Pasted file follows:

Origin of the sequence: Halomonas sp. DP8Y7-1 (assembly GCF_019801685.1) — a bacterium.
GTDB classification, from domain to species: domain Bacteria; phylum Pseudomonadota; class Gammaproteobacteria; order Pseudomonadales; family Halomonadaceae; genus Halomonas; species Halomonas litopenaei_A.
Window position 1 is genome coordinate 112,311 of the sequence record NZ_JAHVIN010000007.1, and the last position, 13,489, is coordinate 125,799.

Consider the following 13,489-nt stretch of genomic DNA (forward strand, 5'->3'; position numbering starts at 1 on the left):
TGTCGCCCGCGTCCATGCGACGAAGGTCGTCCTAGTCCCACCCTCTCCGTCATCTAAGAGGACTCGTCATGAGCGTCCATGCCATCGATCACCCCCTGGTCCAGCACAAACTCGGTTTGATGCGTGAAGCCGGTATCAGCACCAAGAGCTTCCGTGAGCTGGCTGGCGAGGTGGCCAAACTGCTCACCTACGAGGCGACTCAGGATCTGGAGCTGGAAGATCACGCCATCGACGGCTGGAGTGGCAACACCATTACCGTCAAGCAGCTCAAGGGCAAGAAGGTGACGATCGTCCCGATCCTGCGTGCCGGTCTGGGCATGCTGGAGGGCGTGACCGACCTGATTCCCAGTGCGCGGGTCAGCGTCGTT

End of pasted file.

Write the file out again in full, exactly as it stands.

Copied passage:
Origin of the sequence: Halomonas sp. DP8Y7-1 (assembly GCF_019801685.1) — a bacterium.
GTDB classification, from domain to species: domain Bacteria; phylum Pseudomonadota; class Gammaproteobacteria; order Pseudomonadales; family Halomonadaceae; genus Halomonas; species Halomonas litopenaei_A.
Window position 1 is genome coordinate 112,311 of the sequence record NZ_JAHVIN010000007.1, and the last position, 13,489, is coordinate 125,799.

Consider the following 13,489-nt stretch of genomic DNA (forward strand, 5'->3'; position numbering starts at 1 on the left):
TGTCGCCCGCGTCCATGCGACGAAGGTCGTCCTAGTCCCACCCTCTCCGTCATCTAAGAGGACTCGTCATGAGCGTCCATGCCATCGATCACCCCCTGGTCCAGCACAAACTCGGTTTGATGCGTGAAGCCGGTATCAGCACCAAGAGCTTCCGTGAGCTGGCTGGCGAGGTGGCCAAACTGCTCACCTACGAGGCGACTCAGGATCTGGAGCTGGAAGATCACGCCATCGACGGCTGGAGTGGCAACACCATTACCGTCAAGCAGCTCAAGGGCAAGAAGGTGACGATCGTCCCGATCCTGCGTGCCGGTCTGGGCATGCTGGAGGGCGTGACCGACCTGATTCCCAGTGCGCGGGTCAGCGTCGTT